|'Reefer' to hit DU stage|
|Friday, 07 May 2010 00:00 ||
This month it's not just spring fever that's hitting Drexel students: The Drexel Players and audiences alike will soon be experiencing full-blown Reefer Madness. What started as an educational film targetted towards kids in grade school wound up, through its unintentional comedy and ridiculous nature, to be a cult classic exploitation film. Made in 1936 and originally titled "Tell Your Children," the film strove to deter audiences from smoking marijuana. Instead, it was celebrated as a classic parody, and from it arose the off-Broadway musical and Showtime movie, "Reefer Madness."
I sat down with the show's director, Nick Anselmo, and he provided some great insight to both Drexel's upcoming musical and the film off of which the musical is based.
"The concept is you're coming to this high school auditorium, and this lecturer who is the drama teacher has gathered his students from the cast of 'Green Grow the Lilacs' to put on this show to demonstrate how evil marijuana is." The show tells the tale of young, aspiring, All-American boy, Jimmy Harper, who is instantaneously corrupted after his first hit of reefer. Jimmy's poor, sweet, equally All-American girlfriend Mary Lane falls victim to his detrimental choices as both become wrapped in a hazy plotline involving drug dealers, addiction and crime.
"The show [is] really funny; it's campy - but it's really about fear politics," Anselmo said. "The minute Jimmy smokes marijuana - the minute anybody smokes it - it's not like anybody gets stoned in the show -it's like cocaine. What they're satirizing in the musical is this idea that it leads to everything else, and so the minute you smoke marijuana you've gotta get more, more, more. They're smoking like fiends, and they always need more ... and so you're watching, and you think 'Well, [the reactions the characters have to the drug] has nothing really to do with marijuana,' so it's really ... making fun of the movie."
Of the original flick, Anselmo says "It's really dark and sinister, and they really play up the commercialism ... the head guy who runs the reefer den ? they show him crunching numbers, and raking in all this money off of these young all American kids he's abusing .... It's really wild, but it's really all about scare tactics. And we tried to play that up, because there's really nothing subtle about this show."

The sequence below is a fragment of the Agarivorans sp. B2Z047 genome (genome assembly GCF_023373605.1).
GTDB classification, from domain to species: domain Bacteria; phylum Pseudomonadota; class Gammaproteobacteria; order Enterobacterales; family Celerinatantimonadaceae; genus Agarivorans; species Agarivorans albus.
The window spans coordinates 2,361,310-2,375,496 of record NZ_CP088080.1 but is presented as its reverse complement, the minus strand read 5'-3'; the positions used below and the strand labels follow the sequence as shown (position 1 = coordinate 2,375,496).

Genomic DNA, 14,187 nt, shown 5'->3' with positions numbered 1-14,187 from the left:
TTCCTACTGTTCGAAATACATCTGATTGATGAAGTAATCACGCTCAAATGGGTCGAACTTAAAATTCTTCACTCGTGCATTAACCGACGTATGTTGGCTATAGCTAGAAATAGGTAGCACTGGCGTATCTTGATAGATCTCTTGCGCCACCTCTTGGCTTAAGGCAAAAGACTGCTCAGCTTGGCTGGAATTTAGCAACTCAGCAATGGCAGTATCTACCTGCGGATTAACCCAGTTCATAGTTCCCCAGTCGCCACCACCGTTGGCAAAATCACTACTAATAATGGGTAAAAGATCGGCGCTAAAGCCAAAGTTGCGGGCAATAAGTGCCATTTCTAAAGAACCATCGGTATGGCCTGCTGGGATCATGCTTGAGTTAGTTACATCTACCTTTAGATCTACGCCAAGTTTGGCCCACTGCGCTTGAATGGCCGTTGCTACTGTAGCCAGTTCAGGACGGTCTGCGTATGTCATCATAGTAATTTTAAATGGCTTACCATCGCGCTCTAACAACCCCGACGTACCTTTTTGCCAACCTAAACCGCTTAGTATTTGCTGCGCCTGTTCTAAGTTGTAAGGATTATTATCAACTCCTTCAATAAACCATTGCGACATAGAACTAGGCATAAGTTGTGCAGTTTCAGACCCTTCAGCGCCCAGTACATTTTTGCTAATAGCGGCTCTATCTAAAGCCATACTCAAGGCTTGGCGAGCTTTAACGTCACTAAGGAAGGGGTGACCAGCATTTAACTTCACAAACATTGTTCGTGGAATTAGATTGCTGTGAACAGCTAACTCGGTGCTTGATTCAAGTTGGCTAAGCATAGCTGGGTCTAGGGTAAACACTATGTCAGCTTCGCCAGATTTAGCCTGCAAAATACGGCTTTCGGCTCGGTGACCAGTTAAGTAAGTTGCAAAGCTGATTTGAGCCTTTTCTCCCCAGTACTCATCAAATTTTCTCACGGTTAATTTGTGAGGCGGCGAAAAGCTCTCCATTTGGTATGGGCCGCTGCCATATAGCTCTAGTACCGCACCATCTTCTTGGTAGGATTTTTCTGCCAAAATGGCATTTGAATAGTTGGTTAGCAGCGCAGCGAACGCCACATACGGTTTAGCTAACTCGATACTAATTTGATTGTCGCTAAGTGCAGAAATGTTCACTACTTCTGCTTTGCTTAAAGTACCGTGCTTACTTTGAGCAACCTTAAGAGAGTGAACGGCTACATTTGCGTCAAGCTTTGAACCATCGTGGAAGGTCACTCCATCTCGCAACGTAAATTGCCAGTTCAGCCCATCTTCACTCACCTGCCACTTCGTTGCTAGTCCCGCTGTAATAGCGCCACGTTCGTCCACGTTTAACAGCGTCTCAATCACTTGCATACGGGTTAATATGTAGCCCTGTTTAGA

It is surprising to me that Anselmo's choice in the musical had nothing to do with the movement towards legalization in California. A student three years ago actually suggested the show to Anselmo, so last year when Philadelphia's 11th Hour Theatre Company put on a staging of "Reefer," Anselmo went to see it. "They did a really great production of it, and I thought 'Well this would be really fun on campus'," he recalled. "And then it turned out that they're in residence next year, so all of their designers are designing [our] show."
The musical pokes fun at "Tell Your Children," amplifying its ironic and satirical humor with obscene flashiness, including Vegas-like showgirls, marijuana leaf headdresses and orgies. With confetti canons, an appearance by FDR and fun, upbeat rock and roll music, Anselmo admits this is the biggest show he's done at Mandell Theater. "There's blood, there's zombies - because everybody who smokes reefer, of course, becomes a zombie, and craves human flesh," Anselmo laughs, adding to the list of "Reefer Madness" absurdities. "And there's some really great special effects, which I don't want to ruin."
When asked about his favorite scene, however, the trend of ostentation from the conversation suddenly breaks. "'Romeo and Juliet' is one of the big songs from the show, and it's a sweet number. [The] young couple, Jimmy and Mary, sing about how they love Shakespeare, and it's really more about them kind of realizing that they're in love with each other. And they talk about Romeo and Juliet, and neither one of them has read it, but they talk about how they have a happy ending and how the lovers have kids ... [But] the 'Romeo and Juliet' song is reprised, and it's this really sweet song. It's really clever; it's well written ... [and] it's really touching. It's unbelievable that this farcical thing can be touching at times."
Article from "The Triangle"
|Last Updated on Wednesday, 12 October 2011 21:26|